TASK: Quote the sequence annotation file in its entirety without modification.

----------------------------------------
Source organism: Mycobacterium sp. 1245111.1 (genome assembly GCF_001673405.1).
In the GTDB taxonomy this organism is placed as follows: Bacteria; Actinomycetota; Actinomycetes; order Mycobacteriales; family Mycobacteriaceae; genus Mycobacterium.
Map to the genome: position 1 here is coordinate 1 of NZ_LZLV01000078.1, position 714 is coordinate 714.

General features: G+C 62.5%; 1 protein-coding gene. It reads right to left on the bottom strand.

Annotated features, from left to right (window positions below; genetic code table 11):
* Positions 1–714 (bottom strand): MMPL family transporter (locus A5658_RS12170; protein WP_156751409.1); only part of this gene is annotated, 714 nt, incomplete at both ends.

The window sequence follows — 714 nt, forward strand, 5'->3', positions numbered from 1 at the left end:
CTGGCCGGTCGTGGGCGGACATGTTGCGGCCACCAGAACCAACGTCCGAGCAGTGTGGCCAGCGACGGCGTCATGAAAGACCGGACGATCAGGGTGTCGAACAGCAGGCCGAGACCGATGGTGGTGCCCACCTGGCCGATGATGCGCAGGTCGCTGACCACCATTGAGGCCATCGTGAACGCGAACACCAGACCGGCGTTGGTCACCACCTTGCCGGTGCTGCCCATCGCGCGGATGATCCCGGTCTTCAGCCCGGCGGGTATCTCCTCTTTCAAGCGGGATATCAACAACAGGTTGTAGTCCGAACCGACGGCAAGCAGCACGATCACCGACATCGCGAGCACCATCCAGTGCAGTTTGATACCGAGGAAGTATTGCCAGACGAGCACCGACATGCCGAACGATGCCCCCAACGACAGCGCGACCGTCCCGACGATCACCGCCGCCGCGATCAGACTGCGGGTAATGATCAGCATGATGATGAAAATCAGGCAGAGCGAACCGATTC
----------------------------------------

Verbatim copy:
Source organism: Mycobacterium sp. 1245111.1 (genome assembly GCF_001673405.1).
In the GTDB taxonomy this organism is placed as follows: Bacteria; Actinomycetota; Actinomycetes; order Mycobacteriales; family Mycobacteriaceae; genus Mycobacterium.
Map to the genome: position 1 here is coordinate 1 of NZ_LZLV01000078.1, position 714 is coordinate 714.

General features: G+C 62.5%; 1 protein-coding gene. It reads right to left on the bottom strand.

Annotated features, from left to right (window positions below; genetic code table 11):
* Positions 1–714 (bottom strand): MMPL family transporter (locus A5658_RS12170; protein WP_156751409.1); only part of this gene is annotated, 714 nt, incomplete at both ends.

The window sequence follows — 714 nt, forward strand, 5'->3', positions numbered from 1 at the left end:
CTGGCCGGTCGTGGGCGGACATGTTGCGGCCACCAGAACCAACGTCCGAGCAGTGTGGCCAGCGACGGCGTCATGAAAGACCGGACGATCAGGGTGTCGAACAGCAGGCCGAGACCGATGGTGGTGCCCACCTGGCCGATGATGCGCAGGTCGCTGACCACCATTGAGGCCATCGTGAACGCGAACACCAGACCGGCGTTGGTCACCACCTTGCCGGTGCTGCCCATCGCGCGGATGATCCCGGTCTTCAGCCCGGCGGGTATCTCCTCTTTCAAGCGGGATATCAACAACAGGTTGTAGTCCGAACCGACGGCAAGCAGCACGATCACCGACATCGCGAGCACCATCCAGTGCAGTTTGATACCGAGGAAGTATTGCCAGACGAGCACCGACATGCCGAACGATGCCCCCAACGACAGCGCGACCGTCCCGACGATCACCGCCGCCGCGATCAGACTGCGGGTAATGATCAGCATGATGATGAAAATCAGGCAGAGCGAACCGATTC